The landscape in the real estate and mortgage industries has been in constant flux over the past few years with major volatility, especially on the mortgage side. Record highs for hiring, followed by the biggest departure from the industry in a decade — plus further pending changes to how Realtors get paid — will affect how many loan officers (LOs) get business.
Not a lot is clear, but what is clear is that the job description of a loan officer has changed.
Whether you are reading this as someone in the mortgage industry, real estate industry or as a consumer, pay attention because working with a loan officer who has adapted to this new normal isn’t just in your best interest — it’s the only way to compete in this market, and it likely will be for the next five years.
For the past 10 years, maybe longer, the job of a loan officer was to take incoming calls from clients and Realtors and see what mortgage options their computer system would give them.
At some big mortgage companies, this was so easy that they would let their newest and least educated staff members act as LOs; those who were nice and made a lot of calls often made a lot of money — sometimes more than surgeons and highly trained professionals.
But then something happened — something totally natural and really something that happens every few years in the real estate industry. The market changed. Refinances essentially went away, wiping out much of the “easy” business that helped to supplement those LOs who otherwise were just doing OK.
To put this in context, there was a period of time between 2019 and 2021 when you could call almost any homeowner and convince them to refinance and create win-win for everyone. This wasn’t predatory most of the time; it was just the market.
The downside was there the whole time, but very few people noticed it. During this time, the job of an LO shifted from being a problem-solver to being an order-taker and a data-inputter. The industry hired in record numbers. I stopped doing marketing and sales coaching for almost nine months and focused on recruiting operations staff, so they could help close all the business that was coming in.
All the while, our industry was teeming with new LOs who had never learned how to be diagnostic in their approach; some of them only ever worked on narrow niches of certain types of deals. They didn’t learn how to educate clients, they didn’t learn how to suggest all of the options, they didn’t learn how to sell to Realtors, their sphere, and the broader public on the pros and cons of homeownership.
They didn’t truly learn to become mortgage loan officers. What’s worse, many of the experienced LOs out there took all of the easy business and forgot to keep their skills sharp. They lost touch with past clients, stopped building relationships with Realtors, and by and large lost their edge.
Now, in 2023 there’s no end in sight to higher interest rates. The transactions are different. The scenarios are different. The market is different, and the sentiment around buying a home is different.
Over 50,000 of the LOs who flooded the industry before are now gone but so are “most” of the easy deals. We are seeing gimmicky and misleading advertising from loan officers offering “free refinance,” all kinds of “guarantees” and other murky ads that scream of desperation. On top of that, the vibe is bad in many places.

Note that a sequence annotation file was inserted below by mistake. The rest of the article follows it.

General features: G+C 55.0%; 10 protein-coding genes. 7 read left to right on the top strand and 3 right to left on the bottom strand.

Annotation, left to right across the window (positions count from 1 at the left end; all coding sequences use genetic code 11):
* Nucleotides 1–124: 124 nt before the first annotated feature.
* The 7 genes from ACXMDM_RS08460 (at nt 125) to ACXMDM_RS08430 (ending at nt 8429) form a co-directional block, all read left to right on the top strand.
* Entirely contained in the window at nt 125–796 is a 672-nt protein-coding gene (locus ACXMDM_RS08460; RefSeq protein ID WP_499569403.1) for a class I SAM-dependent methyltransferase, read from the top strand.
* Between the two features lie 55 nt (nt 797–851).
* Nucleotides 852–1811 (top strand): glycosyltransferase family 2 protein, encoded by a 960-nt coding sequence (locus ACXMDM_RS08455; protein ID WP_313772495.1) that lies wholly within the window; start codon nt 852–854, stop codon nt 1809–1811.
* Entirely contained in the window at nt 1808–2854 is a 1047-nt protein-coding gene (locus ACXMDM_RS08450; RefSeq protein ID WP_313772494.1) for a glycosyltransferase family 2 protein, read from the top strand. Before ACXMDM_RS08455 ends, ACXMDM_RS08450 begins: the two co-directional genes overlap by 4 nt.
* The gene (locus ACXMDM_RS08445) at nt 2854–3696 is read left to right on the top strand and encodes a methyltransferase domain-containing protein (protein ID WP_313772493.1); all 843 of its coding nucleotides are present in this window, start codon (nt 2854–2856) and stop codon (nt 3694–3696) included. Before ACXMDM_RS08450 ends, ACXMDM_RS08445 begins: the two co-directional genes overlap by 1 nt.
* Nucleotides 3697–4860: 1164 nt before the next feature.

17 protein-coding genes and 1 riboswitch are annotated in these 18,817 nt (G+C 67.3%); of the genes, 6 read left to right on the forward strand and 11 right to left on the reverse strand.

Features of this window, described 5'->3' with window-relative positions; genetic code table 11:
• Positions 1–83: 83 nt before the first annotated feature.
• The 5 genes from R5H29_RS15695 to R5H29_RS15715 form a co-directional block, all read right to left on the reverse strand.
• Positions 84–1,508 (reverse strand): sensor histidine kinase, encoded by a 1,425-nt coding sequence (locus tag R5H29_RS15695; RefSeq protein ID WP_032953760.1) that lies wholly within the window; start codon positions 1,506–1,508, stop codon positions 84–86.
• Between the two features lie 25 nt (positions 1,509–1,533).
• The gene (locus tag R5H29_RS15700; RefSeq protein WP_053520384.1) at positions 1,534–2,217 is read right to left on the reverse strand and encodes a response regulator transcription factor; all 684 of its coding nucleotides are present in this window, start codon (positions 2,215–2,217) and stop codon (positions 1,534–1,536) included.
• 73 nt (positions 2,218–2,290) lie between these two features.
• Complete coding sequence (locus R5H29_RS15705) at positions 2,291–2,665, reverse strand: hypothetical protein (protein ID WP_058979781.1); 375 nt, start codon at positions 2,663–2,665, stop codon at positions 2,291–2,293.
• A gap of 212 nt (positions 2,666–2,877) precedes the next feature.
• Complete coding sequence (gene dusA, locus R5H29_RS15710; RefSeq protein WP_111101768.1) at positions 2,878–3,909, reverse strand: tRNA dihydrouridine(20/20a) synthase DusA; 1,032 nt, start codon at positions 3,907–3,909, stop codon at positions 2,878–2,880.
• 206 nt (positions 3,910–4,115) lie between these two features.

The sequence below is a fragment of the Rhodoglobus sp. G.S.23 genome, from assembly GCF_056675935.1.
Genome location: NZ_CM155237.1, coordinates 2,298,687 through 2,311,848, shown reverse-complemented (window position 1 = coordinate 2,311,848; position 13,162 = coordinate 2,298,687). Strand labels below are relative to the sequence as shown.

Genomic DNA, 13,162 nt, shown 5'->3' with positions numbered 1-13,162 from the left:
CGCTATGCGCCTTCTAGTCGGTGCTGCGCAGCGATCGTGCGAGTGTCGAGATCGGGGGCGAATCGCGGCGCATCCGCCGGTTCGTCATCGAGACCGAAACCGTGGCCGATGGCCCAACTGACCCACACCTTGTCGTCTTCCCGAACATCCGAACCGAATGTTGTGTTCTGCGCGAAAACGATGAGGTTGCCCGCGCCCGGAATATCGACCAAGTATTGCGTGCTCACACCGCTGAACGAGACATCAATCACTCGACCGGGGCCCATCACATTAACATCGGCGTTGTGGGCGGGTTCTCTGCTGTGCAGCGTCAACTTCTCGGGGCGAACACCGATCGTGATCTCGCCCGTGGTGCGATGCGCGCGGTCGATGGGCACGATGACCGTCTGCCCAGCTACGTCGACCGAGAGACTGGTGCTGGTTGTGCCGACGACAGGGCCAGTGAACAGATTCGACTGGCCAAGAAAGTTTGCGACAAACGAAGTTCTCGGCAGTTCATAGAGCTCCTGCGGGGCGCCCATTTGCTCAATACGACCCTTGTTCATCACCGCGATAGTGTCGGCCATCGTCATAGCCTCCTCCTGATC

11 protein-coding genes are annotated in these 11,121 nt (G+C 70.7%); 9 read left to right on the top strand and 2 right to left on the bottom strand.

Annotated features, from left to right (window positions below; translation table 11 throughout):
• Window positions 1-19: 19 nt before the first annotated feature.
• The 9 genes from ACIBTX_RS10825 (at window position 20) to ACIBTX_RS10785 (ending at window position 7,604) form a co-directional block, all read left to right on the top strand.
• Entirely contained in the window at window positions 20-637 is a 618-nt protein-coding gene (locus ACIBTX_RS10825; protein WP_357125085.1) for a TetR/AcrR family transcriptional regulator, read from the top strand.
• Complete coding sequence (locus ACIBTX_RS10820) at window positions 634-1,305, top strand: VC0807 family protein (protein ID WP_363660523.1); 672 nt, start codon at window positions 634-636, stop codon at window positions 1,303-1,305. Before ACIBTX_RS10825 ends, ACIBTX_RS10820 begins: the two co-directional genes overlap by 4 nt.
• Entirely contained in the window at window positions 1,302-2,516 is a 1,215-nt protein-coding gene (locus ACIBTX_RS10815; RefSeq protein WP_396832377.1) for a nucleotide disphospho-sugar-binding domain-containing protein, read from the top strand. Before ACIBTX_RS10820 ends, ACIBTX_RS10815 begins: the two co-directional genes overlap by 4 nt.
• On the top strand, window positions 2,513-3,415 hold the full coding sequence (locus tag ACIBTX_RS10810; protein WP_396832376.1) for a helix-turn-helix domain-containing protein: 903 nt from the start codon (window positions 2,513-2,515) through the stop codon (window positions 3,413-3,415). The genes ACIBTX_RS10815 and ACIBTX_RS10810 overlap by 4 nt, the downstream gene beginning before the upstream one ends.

Change is clear
One thing is clear. The “job” of an LO has changed, and, hopefully, has changed for good. The new job description is as follows:
- Study the market on a weekly basis. Communicate your findings to Realtors and your clients.
- Ask your leads, clients, and everyone as many probing questions as possible so that you can diagnose their current situation accurately and then prescribe the correct course of action, all while educating them on the how, why, and when.
- A modern LO needs to quarterback the sale and not only get people excited but also suggest strategies for how to win in “this” (i.e. any) market.
- Strategies will change with every market. A modern LO needs to constantly adapt and present those around them (including their staff) with opportunities to win. In this market, it could be 2-1 buydowns or renovation loans. The strategies will change with the market due to volatility, which is normal for the housing market.
- What will not change is that buying a home you can afford is always a good long-term bet. A modern LO can explain this, and provide their clients with confidence to pull the trigger on an educated decision. In essence, a good LO moves the market.
Whether you are a consumer buying a home, a Realtor who needs a true partner, or a loan officer yourself, there are great LOs and mortgage companies who have adapted and who operate by this new job description. Unfortunately, many haven’t.
Regardless of which boat you are in, it has never been more important to align yourself correctly to win in this market.
Matt Muscat is the author of TAG – The Tangible Action Guide for Real Estate Marketing. He is also the Marketing Director at Treadstone Funding and owner of Maltese Marketing.